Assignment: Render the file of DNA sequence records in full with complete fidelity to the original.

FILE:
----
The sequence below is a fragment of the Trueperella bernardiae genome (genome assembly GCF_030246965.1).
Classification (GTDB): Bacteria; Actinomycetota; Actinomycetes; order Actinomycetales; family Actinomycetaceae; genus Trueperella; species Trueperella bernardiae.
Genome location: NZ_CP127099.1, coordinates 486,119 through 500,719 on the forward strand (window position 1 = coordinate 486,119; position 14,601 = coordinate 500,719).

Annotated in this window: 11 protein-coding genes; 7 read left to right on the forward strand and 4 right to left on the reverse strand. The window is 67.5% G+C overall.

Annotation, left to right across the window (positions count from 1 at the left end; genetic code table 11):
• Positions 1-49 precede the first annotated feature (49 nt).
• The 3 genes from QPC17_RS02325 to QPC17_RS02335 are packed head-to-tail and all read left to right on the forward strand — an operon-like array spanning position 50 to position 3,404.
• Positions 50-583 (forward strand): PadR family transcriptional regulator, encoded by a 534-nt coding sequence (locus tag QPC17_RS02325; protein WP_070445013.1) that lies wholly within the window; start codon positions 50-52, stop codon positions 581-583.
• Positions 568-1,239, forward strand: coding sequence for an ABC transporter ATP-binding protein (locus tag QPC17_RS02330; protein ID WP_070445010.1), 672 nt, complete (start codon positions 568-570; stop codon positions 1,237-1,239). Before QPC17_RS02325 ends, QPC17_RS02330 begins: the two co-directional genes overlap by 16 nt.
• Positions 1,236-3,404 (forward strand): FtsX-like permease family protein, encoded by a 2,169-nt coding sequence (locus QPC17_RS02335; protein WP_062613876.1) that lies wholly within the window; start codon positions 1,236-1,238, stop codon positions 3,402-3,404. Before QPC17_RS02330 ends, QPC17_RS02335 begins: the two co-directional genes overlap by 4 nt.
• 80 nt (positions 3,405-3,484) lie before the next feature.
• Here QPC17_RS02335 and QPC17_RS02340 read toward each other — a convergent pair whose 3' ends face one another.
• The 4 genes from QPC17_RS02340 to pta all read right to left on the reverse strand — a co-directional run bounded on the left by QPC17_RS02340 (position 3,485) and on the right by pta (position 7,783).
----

The sequence below is a fragment of the Trueperella bernardiae genome (genome assembly GCF_030246965.1).
Classification (GTDB): Bacteria; Actinomycetota; Actinomycetes; order Actinomycetales; family Actinomycetaceae; genus Trueperella; species Trueperella bernardiae.
Genome location: NZ_CP127099.1, coordinates 486,119 through 500,719 on the forward strand (window position 1 = coordinate 486,119; position 14,601 = coordinate 500,719).

Annotated in this window: 11 protein-coding genes; 7 read left to right on the forward strand and 4 right to left on the reverse strand. The window is 67.5% G+C overall.

Annotation, left to right across the window (positions count from 1 at the left end; genetic code table 11):
• Positions 1-49 precede the first annotated feature (49 nt).
• The 3 genes from QPC17_RS02325 to QPC17_RS02335 are packed head-to-tail and all read left to right on the forward strand — an operon-like array spanning position 50 to position 3,404.
• Positions 50-583 (forward strand): PadR family transcriptional regulator, encoded by a 534-nt coding sequence (locus tag QPC17_RS02325; protein WP_070445013.1) that lies wholly within the window; start codon positions 50-52, stop codon positions 581-583.
• Positions 568-1,239, forward strand: coding sequence for an ABC transporter ATP-binding protein (locus tag QPC17_RS02330; protein ID WP_070445010.1), 672 nt, complete (start codon positions 568-570; stop codon positions 1,237-1,239). Before QPC17_RS02325 ends, QPC17_RS02330 begins: the two co-directional genes overlap by 16 nt.
• Positions 1,236-3,404 (forward strand): FtsX-like permease family protein, encoded by a 2,169-nt coding sequence (locus QPC17_RS02335; protein WP_062613876.1) that lies wholly within the window; start codon positions 1,236-1,238, stop codon positions 3,402-3,404. Before QPC17_RS02330 ends, QPC17_RS02335 begins: the two co-directional genes overlap by 4 nt.
• 80 nt (positions 3,405-3,484) lie before the next feature.
• Here QPC17_RS02335 and QPC17_RS02340 read toward each other — a convergent pair whose 3' ends face one another.
• The 4 genes from QPC17_RS02340 to pta all read right to left on the reverse strand — a co-directional run bounded on the left by QPC17_RS02340 (position 3,485) and on the right by pta (position 7,783).